Valium (the brand name for the drug diazepam) is a potent prescription sedative, used to treat anxiety disorders as well as seizures. Valium is often frequently used to treat severe symptoms of alcohol withdrawal in a medical detoxification setting. This specific medication has a high potential for abuse and is one of the most frequently abused prescription medications throughout the United States. It is important to take Valium exactly as it is prescribed by a medical professional because it is extremely habit-forming and can result in serious side effects when not taken properly. This specific drug is generally only prescribed for short periods; taking Valium long-term leads to tolerance, symptoms of withdrawal upon ceased use, and other serious health-related concerns. It is possible to overdose on this medication.
Diazepam-related overdoses can be fatal and are responsible for thousands of fatalities nationwide on an annual basis. If you or someone you love has been abusing Valium, professional medical help must be sought immediately. Garden State Treatment Center offers comprehensive addiction treatment services to those who have been abusing prescription drugs of any kind. For more information on our program of recovery, please feel free to reach out at any point in time. Our dedicated team of diverse, compassionate professionals is standing by to answer any questions you may have, and to get you started on the road to recovery as soon as possible.
What Does Valium Feel Like?
Those who abuse Valium (take more than the recommended dose, or take the prescription medication other than as prescribed) generally report similar experiences. Some of the short-term symptoms of Valium abuse include:
- Slurred speech and an inability to form complete sentences.
- A lack of coordination.
- Dilated pupils.
- Changes in appetite, usually a loss of appetite.
- Mood swings, typically marked by agitation, irritability, and sadness.
The immediate effects of Valium abuse are similar to the effects of alcohol consumption – an individual who is high on Valium might appear to be intoxicated. Drowsiness, weakness, confusion, and extreme dizziness are also side effects of Valium abuse. Because the medication is generally used to treat anxiety, the “high” produced by the drug will somewhat resemble the “high” produced by heroin, but significantly less intense. The user will feel relaxed, calm, and maybe even euphoric. Unfortunately, attempting to get high off of prescription diazepam also results in serious side effects like respiratory depression, irregular heartbeat, and seizures.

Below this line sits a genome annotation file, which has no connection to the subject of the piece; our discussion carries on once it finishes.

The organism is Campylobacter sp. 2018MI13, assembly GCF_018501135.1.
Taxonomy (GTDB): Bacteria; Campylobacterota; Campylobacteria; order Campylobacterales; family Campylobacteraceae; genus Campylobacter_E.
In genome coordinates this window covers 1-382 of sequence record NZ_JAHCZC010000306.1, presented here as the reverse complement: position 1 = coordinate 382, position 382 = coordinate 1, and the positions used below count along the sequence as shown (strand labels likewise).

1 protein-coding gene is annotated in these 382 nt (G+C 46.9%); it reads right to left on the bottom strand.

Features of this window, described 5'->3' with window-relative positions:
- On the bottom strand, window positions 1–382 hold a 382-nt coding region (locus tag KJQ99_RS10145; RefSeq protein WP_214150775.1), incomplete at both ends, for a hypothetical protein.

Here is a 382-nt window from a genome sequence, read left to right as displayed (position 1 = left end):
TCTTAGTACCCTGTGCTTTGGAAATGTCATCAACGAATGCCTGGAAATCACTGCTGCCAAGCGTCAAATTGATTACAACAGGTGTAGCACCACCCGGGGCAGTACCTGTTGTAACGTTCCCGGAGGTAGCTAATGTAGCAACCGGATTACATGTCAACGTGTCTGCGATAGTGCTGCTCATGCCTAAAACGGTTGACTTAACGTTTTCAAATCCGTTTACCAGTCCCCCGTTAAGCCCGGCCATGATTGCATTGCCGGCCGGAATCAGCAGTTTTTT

Those who use Valium regularly over an extended period are also at risk of developing permanent mental health disorders. This medication, which is most commonly used to treat anxiety, changes brain chemistry so that the brain cannot adequately regulate stress without it. Prolonged abuse can lead to the development of anxiety-related disorders, or the worsening of symptoms if an anxiety disorder is already present. Brain damage can also include long-term and lasting issues with memory and cognition. Those struggling with Valium abuse or addiction must seek help sooner rather than later, to prevent serious and permanent damage to the brain and the body.
Valium Abuse and Addiction Recovery
Fortunately, if you or your loved one is struggling with Valium abuse or addiction, Garden State Treatment Center is available to help. Many people believe that medications prescribed by a medical professional do not pose the same risks as illicit substances, like heroin, cocaine, or methamphetamine. The truth is that prescription medications are just as dangerous when abused and that the abuse of prescription drugs like Valium is far more common than the abuse of many illicit substances. It can be difficult to determine whether or not someone is abusing Valium because many prescription drug users hide their symptoms well.
However, there are several telltale signs and symptoms to keep an eye out for, including all of the signs listed above as well as a general lack of motivation, disinterest in activities and hobbies that were previously enjoyed, increased desire for privacy and doctor shopping (attempting to obtain Valium from more than one source). For more information on our program of recovery, give us a call today.